November 28, 2021
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On this podcast, Suze explains why the Stock Market dropped this past Friday and what the impacts of the new variants might mean to the economy. Then, Suze talks about keeping perspective on your investments and why remaining calm and diversified right now will benefit you in the long run.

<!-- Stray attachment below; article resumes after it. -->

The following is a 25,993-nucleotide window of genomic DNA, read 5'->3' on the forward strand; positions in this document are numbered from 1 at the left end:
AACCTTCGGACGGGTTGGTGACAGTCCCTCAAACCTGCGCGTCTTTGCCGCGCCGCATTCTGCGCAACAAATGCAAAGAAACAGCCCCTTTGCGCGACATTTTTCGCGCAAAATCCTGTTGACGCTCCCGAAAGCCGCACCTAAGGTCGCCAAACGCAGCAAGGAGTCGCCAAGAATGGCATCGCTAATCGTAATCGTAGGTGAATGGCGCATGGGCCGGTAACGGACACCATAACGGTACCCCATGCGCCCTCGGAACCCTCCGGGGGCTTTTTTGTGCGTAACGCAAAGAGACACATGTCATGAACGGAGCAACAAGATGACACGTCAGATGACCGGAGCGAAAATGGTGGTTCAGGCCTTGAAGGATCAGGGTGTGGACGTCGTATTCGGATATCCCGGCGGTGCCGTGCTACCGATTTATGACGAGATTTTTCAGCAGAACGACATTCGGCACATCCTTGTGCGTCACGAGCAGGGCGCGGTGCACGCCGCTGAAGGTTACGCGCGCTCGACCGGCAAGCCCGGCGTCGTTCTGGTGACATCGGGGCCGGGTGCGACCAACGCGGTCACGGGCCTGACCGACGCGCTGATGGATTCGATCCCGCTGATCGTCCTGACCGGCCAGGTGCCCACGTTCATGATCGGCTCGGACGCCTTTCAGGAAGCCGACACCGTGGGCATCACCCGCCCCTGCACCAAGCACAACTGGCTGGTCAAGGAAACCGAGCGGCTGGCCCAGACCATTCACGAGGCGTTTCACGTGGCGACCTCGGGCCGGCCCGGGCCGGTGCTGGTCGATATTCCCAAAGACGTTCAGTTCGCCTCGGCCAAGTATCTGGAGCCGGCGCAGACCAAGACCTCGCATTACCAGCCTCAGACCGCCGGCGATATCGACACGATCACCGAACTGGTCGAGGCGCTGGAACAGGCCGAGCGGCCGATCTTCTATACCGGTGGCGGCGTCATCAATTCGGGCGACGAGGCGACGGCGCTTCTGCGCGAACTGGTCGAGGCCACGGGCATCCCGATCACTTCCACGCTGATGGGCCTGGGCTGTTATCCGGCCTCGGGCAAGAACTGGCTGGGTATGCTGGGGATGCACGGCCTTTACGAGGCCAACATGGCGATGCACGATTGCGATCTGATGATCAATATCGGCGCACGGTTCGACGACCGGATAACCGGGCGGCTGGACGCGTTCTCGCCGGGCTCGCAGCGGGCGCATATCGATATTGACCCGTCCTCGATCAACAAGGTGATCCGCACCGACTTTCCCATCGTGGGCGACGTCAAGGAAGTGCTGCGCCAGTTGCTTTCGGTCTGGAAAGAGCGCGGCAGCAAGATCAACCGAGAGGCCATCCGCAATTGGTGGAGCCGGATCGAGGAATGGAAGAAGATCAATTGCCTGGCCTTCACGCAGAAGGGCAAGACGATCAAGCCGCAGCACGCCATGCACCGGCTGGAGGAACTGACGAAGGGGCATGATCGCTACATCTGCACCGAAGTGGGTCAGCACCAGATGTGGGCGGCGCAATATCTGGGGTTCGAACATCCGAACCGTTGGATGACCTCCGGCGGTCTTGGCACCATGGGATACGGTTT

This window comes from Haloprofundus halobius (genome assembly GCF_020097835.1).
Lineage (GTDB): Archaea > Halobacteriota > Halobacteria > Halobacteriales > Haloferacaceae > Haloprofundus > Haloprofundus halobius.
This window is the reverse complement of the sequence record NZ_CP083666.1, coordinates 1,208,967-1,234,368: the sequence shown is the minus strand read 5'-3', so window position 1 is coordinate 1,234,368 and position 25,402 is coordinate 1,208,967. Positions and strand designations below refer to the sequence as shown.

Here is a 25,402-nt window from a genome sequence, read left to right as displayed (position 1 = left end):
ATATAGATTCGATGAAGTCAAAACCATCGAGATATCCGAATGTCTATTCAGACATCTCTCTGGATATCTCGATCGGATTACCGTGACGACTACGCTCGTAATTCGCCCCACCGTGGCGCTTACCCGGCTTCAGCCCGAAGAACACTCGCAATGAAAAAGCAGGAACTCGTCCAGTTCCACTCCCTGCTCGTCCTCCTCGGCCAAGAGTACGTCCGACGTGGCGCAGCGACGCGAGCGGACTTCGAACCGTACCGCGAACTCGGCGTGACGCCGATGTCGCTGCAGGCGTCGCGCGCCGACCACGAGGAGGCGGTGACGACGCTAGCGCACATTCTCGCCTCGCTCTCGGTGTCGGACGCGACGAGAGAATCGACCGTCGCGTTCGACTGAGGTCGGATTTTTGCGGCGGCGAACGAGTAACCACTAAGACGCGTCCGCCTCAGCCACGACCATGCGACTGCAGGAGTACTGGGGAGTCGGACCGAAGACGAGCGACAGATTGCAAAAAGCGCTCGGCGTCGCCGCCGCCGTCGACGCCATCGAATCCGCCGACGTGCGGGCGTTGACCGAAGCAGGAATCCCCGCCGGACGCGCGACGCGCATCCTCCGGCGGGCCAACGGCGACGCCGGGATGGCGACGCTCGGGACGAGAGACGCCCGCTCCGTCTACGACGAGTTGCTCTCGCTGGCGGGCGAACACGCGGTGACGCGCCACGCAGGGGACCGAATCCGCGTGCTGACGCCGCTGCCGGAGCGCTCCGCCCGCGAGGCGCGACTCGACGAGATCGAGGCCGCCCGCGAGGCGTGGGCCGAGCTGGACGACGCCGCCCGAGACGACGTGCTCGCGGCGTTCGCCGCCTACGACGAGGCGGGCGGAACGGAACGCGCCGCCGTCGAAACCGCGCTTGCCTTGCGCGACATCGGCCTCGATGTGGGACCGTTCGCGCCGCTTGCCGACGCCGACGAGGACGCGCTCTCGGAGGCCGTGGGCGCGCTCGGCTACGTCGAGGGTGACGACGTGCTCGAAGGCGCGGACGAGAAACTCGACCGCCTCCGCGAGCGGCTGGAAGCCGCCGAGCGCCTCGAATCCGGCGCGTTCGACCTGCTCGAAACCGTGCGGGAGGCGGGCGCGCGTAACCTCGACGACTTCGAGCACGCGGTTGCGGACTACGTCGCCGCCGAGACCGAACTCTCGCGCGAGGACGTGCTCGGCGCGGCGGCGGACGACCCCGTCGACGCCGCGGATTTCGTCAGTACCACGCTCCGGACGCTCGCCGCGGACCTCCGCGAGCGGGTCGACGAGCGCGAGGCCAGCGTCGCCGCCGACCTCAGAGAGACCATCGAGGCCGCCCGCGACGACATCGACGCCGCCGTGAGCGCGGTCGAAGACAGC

November 28th, 2021. So very, very early in the morning this morning because today is the Wahoo tournament on the island that I happen to live on with KT and Colo. And normally, I would be on the boat with everybody and we would be participating. But for this year as well as last year, I don't think my body is quite ready yet to participate in a tournament even though I do get to go on the boat every once in a while now. I just thought it would be far, far better if Colo and KT went for it themselves. I already got a text that they have one on the boat. They need 3 Wahoos. You all know what a Wahoo is. I've said this to before what they are, but they have to have three Wahoos on the boat just even qualify for the tournament. So, my fingers are crossed for them and this is a tradition that we do every single year around Thanksgiving. So, I also hope that your Thanksgiving was a great one and that you enjoyed the food and everything and that you found many things that you really could give thanks for. I did take pictures by the way of some of our Thanksgiving and I've posted them along with a picture of Colo's outfit for his wedding day on December 20th and if you want to see them, just download the Women and Money app by going to Google play or Apple app, search for women and money and bam you can see them there. All right, we have quite a bit to talk about today and we have a lot to talk about because of what happened on Friday in the markets. Friday, the markets signaled that they were not happy with the possibility of the new strain of Covid called Omicron from South Africa. And you can see that this is affecting the entire world, all of a sudden we're going to shut down again. People being able to come from South Africa and other places into the United States of course, unless they're residents. You know a lot of places, Europe, everybody is getting nervous again and when people get nervous, what happens? The markets show it, because when you get nervous with things that are about to happen, what's the first thing that people do? They sell, sell, sell, sell. Like even KT said to me that morning on Friday because I said KT, these markets are going to open up down, big time down. She said sell, sell, sell and I said no we're not selling. She said then what are you going to do? Are you going to buy? And I said no, I'm also not buying, I'm going to wait till Monday. I'm going to wait and see what happens here. However, this is the time I need all of you to keep your cool when it comes to your money and let's just kind of review what happened. So on Friday markets worldwide plummeted, they plummeted anywhere from 2% to 3.5%. Now I tell you that in percentages because that is still a relatively small percentage to go down. I know like for the Dow and you know for the S and P, they went down 105 points 100 some odd points for the S. And P. That is not a huge amount down. I remember having this talk with you, you know, back in March of 2020 saying just stay cool here, don't do anything, let the market settle out and then let's see what happens and hopefully you listen to that and look what happened since then. So, Friday really was however, a black market where almost all stocks were hit. Do you know? In fact, the Dow suffered the worst Black Friday selloff since 1931 and the S&P suffered its worst post-Turkey day ever in the history of the Standard and Poor's 500 index. But listen everybody, it wasn't just stocks, it was crypto, it was oil, and like I said again it was worldwide and if you look at the stocks that were really hurt, you can see what's happening here. We're replaying March of 2020 where everybody is afraid of, people are going to stop shopping, people are gonna stop traveling, people are going to stop going into hotels, things like that. So, for instance, Macy's the stock, Macy's which is a retailer was down 5.20% on Friday, United Airlines was down 9.57%, Royal Caribbean was down 13.22%. So, stocks like that were hit seriously. But you know, there were some elements of the market that were not hurt. In fact, they had tremendous gains even though the stock market went down on Friday. Stocks like Moderna, the maker of the vaccine was up 20.57%, Pfizer was up 6.11%, you have stocks like Curevac which is also with vaccine that was up like 13%, you had quaddel which is a company that does a lot with testing and things like that, that was up 9.99% and then you had zoom that was up 5.72%. So, what does that show you? It shows you that people have immediately flipped into: get rid of the retailers, get rid of the airlines, get rid of everything that consumers won't be able to do if this virus ramps up again and get into stocks where if the virus ramps up again, that will profit just like they did back in March. Do I think that's smart? I have to tell you, I don't. I think that is reactive and you're reacting to soon. So where do you go from here? What is it that you do? And what does this really mean for you? It means that I want you to keep things in perspective. Don't lose perspective right now, and let's go back and just think about where are you where are you in your portfolio compared to where were you possibly in March of 2020. So, what I want you to think about is this and I want to thank you to think about, oh my God, I just lost all this money. And now, what am I going to do? I want you to think you didn't lose money from what you invested, maybe you saw some of your portfolio go down. But you didn't lose money, you just lost some of your profits like so, for instance, here's what I want you to keep in mind, even though the Standard and Poor’s lost 2.2% on Friday, it's still up 20% on the year. In fact, did you know, since March 20th of 2020, the standard and poor's 500 index has essentially doubled, you all do know what the standard and poor's 500 index is right? You know, that that is an index made up of 500 very large stocks that most analysts and pundits really follow more than the Dow Jones industrial average, which really only covers 30 stocks. So, you have all kinds of indexes out there, but really the most popular that everybody quotes is, the standard and poor's 500 index because it's a really good representation of the entire stock market. So, you're still possibly up, double from 2020 depending on what you were invested in, as well as you're still up 20% on this year in most cases. Now, I don't know did you buy individual stocks or did you buy exchange traded funds? Did you buy mutual funds? What did you buy? But this is a good example of why diversification is so key because so many of you maybe just buy individual stocks and while that may be fine. What's important is you need diversification, and one of the very best ways to get diversification is by buying a mutual fund or an exchange traded fund. That is an index fund such as the Standard and poor's 500 index, or the Vanguard Total Stock Market index, which covers thousands of stocks. The symbol for the ETFs, Exchange traded funds, for the Standard and Poor's 500 index is SPY and the symbol for the Vanguard total stock market index ETF is VTI. Now those are two exchange traded funds that I have been telling you from day one, if you don't have the money to diversify and own at least 20-25 individual stocks. The best thing that you can do, honest to God, is what? Own an index fund. But a lot of you a lot of you when it comes to investing, you actually either like buying individual stocks or you do what? You use a financial advisor that buys individual stocks for you or you use a financial advisor that buys mutual funds for you. And that's part of what I want to talk to you about today. All right. So, we already know that you're not gonna freak out. We're going to see what's happening here. Remember the rule of thumb, money that you need within 1 to 3 years is not money that belongs in the stock market. I've told you that time and time again because anything can happen. We all thought everything was opening up. We all thought everything was OK again and here we go, possibly, who knows what can take place. And that's kind of your attitude that you should always have when it comes to investing. You invest with the knowledge of you have time on your side, you don't need this money for 5, 10 or preferably longer years. This is money for your future and that this is money that no matter what happens if you are invested properly, you could withstand things like might happen now or happened back in March 2020 or whatever it is that comes your way, because time will eventually fix it. But what concerns me is that recently, I got an email from somebody who is investing with a financial advisor, and this financial advisor is charging him 1.25% to manage money. And what that means is that this advisor gets 1.25% of the amount of money that this person has invested with them, got it. So, that is an expense and that can have really tremendous effects on your money when 1.25% of your return is going out from day one. So, you want to know that if you have a financial advisor that they're really worth their weight in gold and that they're worth at 1.25%. Now I think 1.25% for a financial advisor to manage your money is way too high. I would never pay more than 1% and preferably I want you to pay less than that. However, if you're going to pay an advisor 1% or 1.25% to manage your money, the last thing you want them to do is to take that money and put it in mutual funds. Because if they take that money and put it into mutual funds, you're also paying a portfolio management fee known as an expense ratio when you look up your mutual funds to the manager managing that mutual fund. So, really what is that financial advisor doing? They're picking mutual funds for you. I don't think so. I don't think anybody who pays an adviser a fee to manage their money that that advisor should be taking that money and doing what with it, putting it in mutual funds or even exchange traded funds? Why is that? That is because you can do that on your own. You don't need to pay anybody one or 1.25% to put your money in mutual funds when you very easily could take that money and put it in an index fund such as the Standard and Poor's 500 Index fund or the Vanguard Total Stock Market Index fund or ETFs for both of them. And pay maybe a portfolio management fee for that of .003% for the manager to manage that Index Fund. But no, many of you like this person who wrote me, you hand your money over to a financial advisor, pay them a high investment advisory fee and they put the money in mutual funds. What a waste of money. I don't have a problem with you using a financial advisor that charges you a fee to manage money, but then that person needs to be able to do far better than what the standard and poor's 500 index fund does. Otherwise, why are you paying them? And they should probably do better by at least 4% or 5% than what other Standard Poor's 500 Index fund, does they do that normally by buying individual stocks, diversifying you knowing what to buy what to sell and really managing your money. So, this person who wrote me asked me and they said Suze, do you think 1.25% is too high? And I wrote back and I said, well it depends on what you're invested in. They then sent me all their mutual funds that they're invested in, and many of them had a high portfolio management fee or expense ratio, number one. So, on top of the 1.25% fee, they were paying the advisor, they were paying a bit of money as well, far more than what an index fund would cost. Two the fund manager as well, but then I started to look at the returns of these mutual funds and there was only one mutual fund out of all of the ones that this person sent. That had made money and sure they were up 28% on this one mutual fund, but all the others had essentially either lost money or didn't make money on the year. On a year that the market was up 20%, are you kidding me? So, it's really important that you understand that investing can be far simpler than you have any idea. You write me and you go, what should I invest in? What should I do? If you don't know what to do if you don't have a really great financial advisor who buys individual stocks for you, diversifies you and that they're consistently outperforming the standard and poor's 500 index fund. Than just buy an index fund just that simple and then your life could be made easy. And the reason why I still like dollar cost averaging is that you never know when something like last Friday could happen and maybe last Friday turns into again something on Monday and Tuesday and we find out, and we get really bad news that this strain is more serious and more, you know, transmittable and not being affected or tamed by any vaccines than any of us had any idea. So, you always have to be prepared. And the best way to be prepared is through dollar cost averaging. Now, I know a lot of you don't like to dollar cost average and you don't like to dollar cost average because essentially if the market is going up and you're putting money in every single month, then now you would have been better off doing a lump sum when the market was lower because as you're putting in money every month, you're dollar cost averaging up versus dollar cost averaging down, if the market starts to go down. I get that, but I don't care. I care that you're disciplined. I care that you consistently put money in, that you just don't put money in when the markets are low. I care that you just don't take money out when the markets are high. I care that consistency in good quality index funds are good quality, diversified, at least 20-25 different stocks and you're putting money in every month and you have that discipline that you will be able to withstand days like Friday or times when the markets are going down and then you know, you just keep doing it. But so many of you are making wrong decisions like the person who wrote me, because I do think that this person who wrote me made a mistake investing with this particular advisor, when they could have done better all on their own. So, those are just things that I want you to think about. Especially if you are afraid, you don't know what to do or last Friday really scared you. Please remember that March 20th of 2020 scared the heck out of everybody and aren't you glad that those of you who have time on your side just stuck with it. One other item that did profit with this was gold, gold was up. So, it wasn't hurt because when people get afraid they go to gold, I did find it fascinating that Cryptocurrency was hurt as much as it was and I loved the fact by the way that oil went down considerably, although I doubt highly you're going to see that in the gas stations for a while. But oil also went down because they got afraid that not as many people are going to be traveling because of this. So, oh they can't gouge us anymore. So, there's so many things happening up down all over the place. But in general, I just want you to still stay patient and let's see what happens. And again, look at what you have not at what you could have had. Okay, you're still doing great this year, know where you are, know how much money you've made, check your statements. Is your advisor doing well for you? Are they not? Are they worth their investment advisory fee? These are things that you need to know. You need to ask questions and hopefully I've answered some of those questions on today's podcast. So, there you go. I still haven't heard any more from KT and Colo. So that probably means they haven't caught any more fish yet. Let's just like I said at the beginning, keep our fingers crossed for them. There are 20 boats in this tournament. And boy, I would love if they won. Also, for those of you who celebrate Hanukkah, we wish you a very, very happy Hanukkah starting tonight. I love Hanukkah because I get to use my grandmother's Menorah and I just love that. I light the candles and I always think of her and I think of my mom, and I think of the great times we all used to have and hopefully they're up in heaven having a great time and shining their lights upon everybody. All right, so, until Thursday when Mrs. Travis will join us again, hopefully a tournament winner. Just know that we really want for all of you to simply stay safe, strong and most of all stay secure. All right. Everybody see you Thursday. Bye, bye.